Optical illusions teach us that we can’t always trust our eyes. But those optical illusions don’t only exist on the printed page. Here are four real-life optical illusions that will have you questioning how you see the world.
The Underwater Waterfall, Mauritius
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Mauritius is a small tropical island out in the middle of the Indian Ocean off of the coast of Madagascar. It’s known for its beaches and perfect weather. But the most magical sight in Mauritius sits off of the beaches in the area of Le Morne.
Take a helicopter ride off of the southern coast of the island, and you’ll see what appears to be an underwater waterfall. According to CNN, the movement of the sand on the ocean floor is what creates the optical illusion. The silt makes it appear as if there is water flowing off the edge of an underwater cliff and going deep into a cavern below. In reality, that area is pretty flat, and the water movement is no more mysterious there than off any other coast around Mauritius. Even if it’s not real, it’s a pretty spectacular sight. That’s why there are so many helicopter tours available to take tourists to see it.
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You’ll need to time it just right to see this mind-boggling optical illusion. For most of the year, Horsetail Falls is a small waterfall on El Capitan in Yosemite National Park. According to the National Parks Service, though, something magical happens at the waterfall at sunset towards the end of February. During this time, the waterfall looks as if it’s on fire. That’s earned it the nickname Firefall. The reflection of the sun hitting the falling water just right is what makes it look like lava pouring over the edge of the mountain.
It’s not only the time of day and the time of year that you’ll need to get right, however. There is an element of luck if you want to see this optical illusion in its full glory. That’s because you’ll need Mother Nature to cooperate as well. If there is even a little bit of cloud cover, it can completely ruin the illusion. But visitors remain undaunted. The optical illusion is now so popular that it has forced the National Parks Service to implement new rules. There are now limited areas for viewing in an effort to reduce traffic jams.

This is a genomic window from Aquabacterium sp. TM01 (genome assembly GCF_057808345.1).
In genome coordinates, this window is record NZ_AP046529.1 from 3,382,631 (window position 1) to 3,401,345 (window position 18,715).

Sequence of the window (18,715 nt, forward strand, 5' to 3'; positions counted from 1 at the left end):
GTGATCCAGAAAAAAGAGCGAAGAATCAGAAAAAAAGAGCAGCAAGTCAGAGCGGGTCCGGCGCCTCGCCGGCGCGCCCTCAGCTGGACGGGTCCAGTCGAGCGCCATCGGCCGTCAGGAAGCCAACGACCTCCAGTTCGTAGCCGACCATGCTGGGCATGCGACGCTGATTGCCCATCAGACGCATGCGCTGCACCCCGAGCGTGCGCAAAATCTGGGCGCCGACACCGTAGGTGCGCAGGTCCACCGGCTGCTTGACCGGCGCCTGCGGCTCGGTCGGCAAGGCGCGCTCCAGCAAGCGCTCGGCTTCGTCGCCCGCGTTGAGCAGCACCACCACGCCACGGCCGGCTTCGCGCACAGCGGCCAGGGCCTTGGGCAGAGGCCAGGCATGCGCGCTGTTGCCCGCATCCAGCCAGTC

If you manage to visit at the right time of the year, during the right time of day, and under the perfect weather conditions, you’ll get to see the illusion for about 10 minutes. After that, the sun dips down, and Horsetail Falls goes back to boring old water.
Lake Sørvágsvatn, Faroe Islands
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Sandwiched between Iceland and Norway, the Faroe Islands sit isolated in the North Atlantic Ocean. Like their northern neighbors, the islands are known for rugged, breathtaking landscapes. One of the most interesting sights on the islands is Lake Sørvágsvatn, a long winding lake. The lake itself is gorgeous, no doubt, stretching from the middle of the island of Vagar to the coast. It then tumbles into the Atlantic Ocean below via waterfall, which is a beautiful picture in its own right. Take a photo of this lake from the right angle, though, and it appears that it’s dramatically perched hundreds of feet above the ocean.
The truth is a lot less dramatic (but still pretty impressive). The lake is actually only about 90 feet above the sea. It’s the cliffs that surround the lake that create the dramatic illusion of height. The cliffs actually soar hundreds of feet higher than the lake itself. So it’s simply a matter of lining up your camera angle correctly to get the perfect, mind-bending shot.
The British put this optical illusion to work for them during WWII, too. According to Interesting Engineering, the British army built an airport west of the lake. The cliffs surrounding it obscured the airport from view from passing German warships.
Pedra do Telegrafo, Rio de Janeiro, Brazil
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Want to get a death-defying photo that will impress your social media followers without actually risking life and limb? Then this is the optical illusion for you. According to Rio Travel, Pedra do Telegrafo is a rock along a hiking trail about an hour’s drive from Copacabana. The trail takes about an hour at a moderate pace, according to Rio Natural, with plenty of places along the way to take a break and soak up the sights. The hike itself is worth the trip with breathtaking views of the surrounding coastline, jungle, and cities. But it’s Telegraph Rock that most people come to see — or come to pose on.
Taken from the right angle, visitors can create the illusion that they are hanging off of a cliff thousands of feet above the ocean. It’s a heart-stopping photo that’s sure to have friends questioning your sanity — that is, until you tell them that solid ground is only about three feet below you. It’s simply (and cleverly) out of frame. It’s become such a popular photo destination for Brazilian visitors that there are professional photographers on hand to help you get the perfect shot. There are often water and snacks sold by entrepreneurial vendors along the trail, too. You’ll be glad that they are there because you can expect to be in line for one to six hours waiting for your turn to pose on the rock.